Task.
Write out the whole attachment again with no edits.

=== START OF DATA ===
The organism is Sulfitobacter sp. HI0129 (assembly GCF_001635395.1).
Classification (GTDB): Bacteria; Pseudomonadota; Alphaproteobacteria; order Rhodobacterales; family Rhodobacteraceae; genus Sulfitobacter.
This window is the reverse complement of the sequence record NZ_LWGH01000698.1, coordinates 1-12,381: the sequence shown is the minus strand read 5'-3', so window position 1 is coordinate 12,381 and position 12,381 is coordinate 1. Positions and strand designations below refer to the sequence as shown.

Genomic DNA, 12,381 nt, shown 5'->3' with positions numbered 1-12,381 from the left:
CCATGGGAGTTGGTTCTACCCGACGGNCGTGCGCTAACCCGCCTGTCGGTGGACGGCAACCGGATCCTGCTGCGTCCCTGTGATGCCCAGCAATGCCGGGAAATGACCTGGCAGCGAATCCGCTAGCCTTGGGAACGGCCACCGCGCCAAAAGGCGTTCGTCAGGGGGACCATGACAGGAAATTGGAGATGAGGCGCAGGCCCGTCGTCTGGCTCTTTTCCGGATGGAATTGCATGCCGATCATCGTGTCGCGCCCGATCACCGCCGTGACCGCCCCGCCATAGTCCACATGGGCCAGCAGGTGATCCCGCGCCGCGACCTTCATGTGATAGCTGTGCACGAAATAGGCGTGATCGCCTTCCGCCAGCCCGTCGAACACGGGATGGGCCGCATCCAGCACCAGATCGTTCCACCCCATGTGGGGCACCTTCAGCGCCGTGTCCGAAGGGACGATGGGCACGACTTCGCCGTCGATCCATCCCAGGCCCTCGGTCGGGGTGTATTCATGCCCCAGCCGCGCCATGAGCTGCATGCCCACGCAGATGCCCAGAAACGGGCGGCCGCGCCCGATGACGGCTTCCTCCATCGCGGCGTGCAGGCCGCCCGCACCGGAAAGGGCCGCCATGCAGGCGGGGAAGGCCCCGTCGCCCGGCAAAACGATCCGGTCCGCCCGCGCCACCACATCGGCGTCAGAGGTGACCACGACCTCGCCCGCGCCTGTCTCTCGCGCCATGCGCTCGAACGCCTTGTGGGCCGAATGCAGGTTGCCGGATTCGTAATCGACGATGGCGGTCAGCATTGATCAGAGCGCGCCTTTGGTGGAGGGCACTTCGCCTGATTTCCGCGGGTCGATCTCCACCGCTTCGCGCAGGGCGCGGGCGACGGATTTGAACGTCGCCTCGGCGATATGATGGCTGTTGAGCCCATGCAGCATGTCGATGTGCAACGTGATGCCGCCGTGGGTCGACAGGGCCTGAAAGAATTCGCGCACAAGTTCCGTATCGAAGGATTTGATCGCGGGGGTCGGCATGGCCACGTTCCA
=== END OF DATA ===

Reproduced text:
The organism is Sulfitobacter sp. HI0129 (assembly GCF_001635395.1).
Classification (GTDB): Bacteria; Pseudomonadota; Alphaproteobacteria; order Rhodobacterales; family Rhodobacteraceae; genus Sulfitobacter.
This window is the reverse complement of the sequence record NZ_LWGH01000698.1, coordinates 1-12,381: the sequence shown is the minus strand read 5'-3', so window position 1 is coordinate 12,381 and position 12,381 is coordinate 1. Positions and strand designations below refer to the sequence as shown.

Genomic DNA, 12,381 nt, shown 5'->3' with positions numbered 1-12,381 from the left:
CCATGGGAGTTGGTTCTACCCGACGGNCGTGCGCTAACCCGCCTGTCGGTGGACGGCAACCGGATCCTGCTGCGTCCCTGTGATGCCCAGCAATGCCGGGAAATGACCTGGCAGCGAATCCGCTAGCCTTGGGAACGGCCACCGCGCCAAAAGGCGTTCGTCAGGGGGACCATGACAGGAAATTGGAGATGAGGCGCAGGCCCGTCGTCTGGCTCTTTTCCGGATGGAATTGCATGCCGATCATCGTGTCGCGCCCGATCACCGCCGTGACCGCCCCGCCATAGTCCACATGGGCCAGCAGGTGATCCCGCGCCGCGACCTTCATGTGATAGCTGTGCACGAAATAGGCGTGATCGCCTTCCGCCAGCCCGTCGAACACGGGATGGGCCGCATCCAGCACCAGATCGTTCCACCCCATGTGGGGCACCTTCAGCGCCGTGTCCGAAGGGACGATGGGCACGACTTCGCCGTCGATCCATCCCAGGCCCTCGGTCGGGGTGTATTCATGCCCCAGCCGCGCCATGAGCTGCATGCCCACGCAGATGCCCAGAAACGGGCGGCCGCGCCCGATGACGGCTTCCTCCATCGCGGCGTGCAGGCCGCCCGCACCGGAAAGGGCCGCCATGCAGGCGGGGAAGGCCCCGTCGCCCGGCAAAACGATCCGGTCCGCCCGCGCCACCACATCGGCGTCAGAGGTGACCACGACCTCGCCCGCGCCTGTCTCTCGCGCCATGCGCTCGAACGCCTTGTGGGCCGAATGCAGGTTGCCGGATTCGTAATCGACGATGGCGGTCAGCATTGATCAGAGCGCGCCTTTGGTGGAGGGCACTTCGCCTGATTTCCGCGGGTCGATCTCCACCGCTTCGCGCAGGGCGCGGGCGACGGATTTGAACGTCGCCTCGGCGATATGATGGCTGTTGAGCCCATGCAGCATGTCGATGTGCAACGTGATGCCGCCGTGGGTCGACAGGGCCTGAAAGAATTCGCGCACAAGTTCCGTATCGAAGGATTTGATCGCGGGGGTCGGCATGGCCACGTTCCA